Sports Columns

May 16, 2014

Larry Case: Make some room for the old dogs, too

The brown pointer trembled as I reached down to release her from the leash. The wind was coming up pretty good and her ears tousled back as she leaned forward and tested the air with that reddish nose.

In a leap she was the young dog that I had often looked on in wonder as she plowed through the autumn woods. Once again a brawny, muscular, bulldozer of a dog that hunted with abandon and didn’t worry about obstacles, because she could smash through anything.

As vividly as the morning sun, I saw the hunting light come into her eyes. She was 2 years old again and a being with a single purpose as she swept the woods.

Then just as quickly as she raced away the years seemed to fall upon her, the years and all the infirmities and pains that follow returned. She slowed at the top of a little rise, stopped and tested the wind again. The brown dog turned as if slightly embarrassed, but shot me a look that said as plain as day, “Once upon a time I could really tear it up, couldn’t I ol’ buddy?”  

Somehow I have an old dog again, although I have no idea how this happened, having vowed when I buried the last one that I would never do it again.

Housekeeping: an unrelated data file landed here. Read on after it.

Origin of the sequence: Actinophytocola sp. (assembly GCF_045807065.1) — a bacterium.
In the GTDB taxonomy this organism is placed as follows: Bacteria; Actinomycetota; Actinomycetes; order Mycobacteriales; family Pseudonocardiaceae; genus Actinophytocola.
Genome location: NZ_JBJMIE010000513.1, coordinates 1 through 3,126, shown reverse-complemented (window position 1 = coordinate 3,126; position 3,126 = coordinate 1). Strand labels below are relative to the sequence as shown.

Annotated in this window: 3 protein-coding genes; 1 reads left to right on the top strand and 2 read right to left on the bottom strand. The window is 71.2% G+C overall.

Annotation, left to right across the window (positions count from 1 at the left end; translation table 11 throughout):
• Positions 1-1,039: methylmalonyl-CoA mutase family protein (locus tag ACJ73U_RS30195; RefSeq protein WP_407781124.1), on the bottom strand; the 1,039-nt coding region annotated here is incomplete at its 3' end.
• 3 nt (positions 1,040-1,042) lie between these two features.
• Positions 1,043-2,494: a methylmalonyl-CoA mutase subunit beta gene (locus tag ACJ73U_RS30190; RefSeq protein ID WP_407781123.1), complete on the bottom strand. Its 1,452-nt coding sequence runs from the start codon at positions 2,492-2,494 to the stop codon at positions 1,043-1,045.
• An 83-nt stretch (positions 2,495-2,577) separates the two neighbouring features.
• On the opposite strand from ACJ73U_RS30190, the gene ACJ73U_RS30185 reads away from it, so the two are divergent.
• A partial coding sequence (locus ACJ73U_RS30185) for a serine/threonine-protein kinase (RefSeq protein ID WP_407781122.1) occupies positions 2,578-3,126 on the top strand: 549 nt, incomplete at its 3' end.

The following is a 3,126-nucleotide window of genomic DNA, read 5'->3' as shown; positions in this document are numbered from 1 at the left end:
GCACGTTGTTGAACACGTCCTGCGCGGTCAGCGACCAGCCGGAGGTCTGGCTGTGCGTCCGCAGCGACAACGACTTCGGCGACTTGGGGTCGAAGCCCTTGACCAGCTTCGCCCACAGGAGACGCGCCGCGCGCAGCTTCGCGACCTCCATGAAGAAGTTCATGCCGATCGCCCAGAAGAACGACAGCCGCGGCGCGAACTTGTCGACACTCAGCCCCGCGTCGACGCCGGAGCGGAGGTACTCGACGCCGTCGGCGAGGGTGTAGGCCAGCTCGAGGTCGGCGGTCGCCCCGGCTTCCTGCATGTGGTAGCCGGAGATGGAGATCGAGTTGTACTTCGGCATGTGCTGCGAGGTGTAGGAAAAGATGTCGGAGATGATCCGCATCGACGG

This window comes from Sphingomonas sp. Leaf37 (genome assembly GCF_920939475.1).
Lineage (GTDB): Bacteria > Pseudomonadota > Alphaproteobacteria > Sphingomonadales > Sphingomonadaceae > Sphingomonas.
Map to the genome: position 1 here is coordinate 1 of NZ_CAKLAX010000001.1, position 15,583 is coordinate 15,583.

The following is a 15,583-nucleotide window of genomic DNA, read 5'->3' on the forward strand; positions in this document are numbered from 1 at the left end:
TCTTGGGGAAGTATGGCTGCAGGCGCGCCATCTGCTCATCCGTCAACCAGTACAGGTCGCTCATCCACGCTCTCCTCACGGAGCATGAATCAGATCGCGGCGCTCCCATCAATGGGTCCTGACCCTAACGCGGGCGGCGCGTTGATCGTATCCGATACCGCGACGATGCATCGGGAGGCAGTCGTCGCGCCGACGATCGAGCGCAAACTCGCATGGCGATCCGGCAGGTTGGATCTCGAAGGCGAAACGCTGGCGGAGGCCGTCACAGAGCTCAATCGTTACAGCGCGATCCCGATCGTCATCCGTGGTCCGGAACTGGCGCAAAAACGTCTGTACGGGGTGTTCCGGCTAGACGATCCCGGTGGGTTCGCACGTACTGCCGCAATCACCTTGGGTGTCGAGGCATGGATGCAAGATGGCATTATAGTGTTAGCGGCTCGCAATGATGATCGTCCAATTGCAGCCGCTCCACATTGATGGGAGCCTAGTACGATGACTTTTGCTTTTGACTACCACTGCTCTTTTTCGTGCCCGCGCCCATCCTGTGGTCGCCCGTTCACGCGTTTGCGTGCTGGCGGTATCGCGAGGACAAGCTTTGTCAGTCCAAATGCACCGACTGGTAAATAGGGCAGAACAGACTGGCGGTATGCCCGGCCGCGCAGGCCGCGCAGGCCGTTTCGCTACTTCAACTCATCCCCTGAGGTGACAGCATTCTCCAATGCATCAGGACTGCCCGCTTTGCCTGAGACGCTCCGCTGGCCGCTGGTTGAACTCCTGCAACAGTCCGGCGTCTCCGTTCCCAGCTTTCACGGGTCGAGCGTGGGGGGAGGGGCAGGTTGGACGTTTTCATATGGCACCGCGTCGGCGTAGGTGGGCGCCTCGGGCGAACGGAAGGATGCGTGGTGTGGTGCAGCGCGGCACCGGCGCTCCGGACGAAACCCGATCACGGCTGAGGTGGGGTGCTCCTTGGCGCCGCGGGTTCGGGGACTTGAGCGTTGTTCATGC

Where did the years go? Most of us go through a momentary loss of our sanity when we acquire a puppy. We endure all that goes with it and we never once pause to consider what is coming down the road.

Old dogs love to be taken for a hunt, included in the day, thought of as part of the crew. Please remember it was not so long ago that they were the crew! They hate to sit at home and watch you load up the young dogs and drive away. They know exactly where you are going.

As hunters and outdoorsman we all know another kind of old dog. There are dads, uncles, cousins, neighbors or just a brother in camo that we know who would love to just get in the truck and go. They may sit there and never say a word as you load up with other young dogs and drive off. Stop and take a close look sometime, though, and you will see the hunting light come up in their eyes.

They were the great hunters one time, the ones that told you stories about walking across Cheat Mountain and champion hunting dogs long gone. They were the ones that finally relented to your pleas to be included in the hunt, even when they feared you were not old enough. They saw the hunting light in your eyes and they took you into the fold.

The old dogs may not be able to follow you on every step of the hunt. They don’t care. They just want to go with you. They just want to be included. They may sit in the truck and wait for your stories when you return, or maybe just go to camp with you and be part of the crew. They just want to go!

One day you may remember this as you stop to pick up an old dog and take him to the mountains. You may look over and he will shoot you a look that says as plain as day, “Once upon a time I could really tear it up, couldn’t I ol’ buddy?”



“The Trail Less Traveled” is written by Larry Case, who lives in Fayette County, W. Va., has been a devoted outdoorsman for all of his life and is a contributing columnist for The Daily Citizen. You can write to him at larryocase3@gmail.com.

1
Text Only
Sports Columns
  • Devin Golden: Other sports start practice this week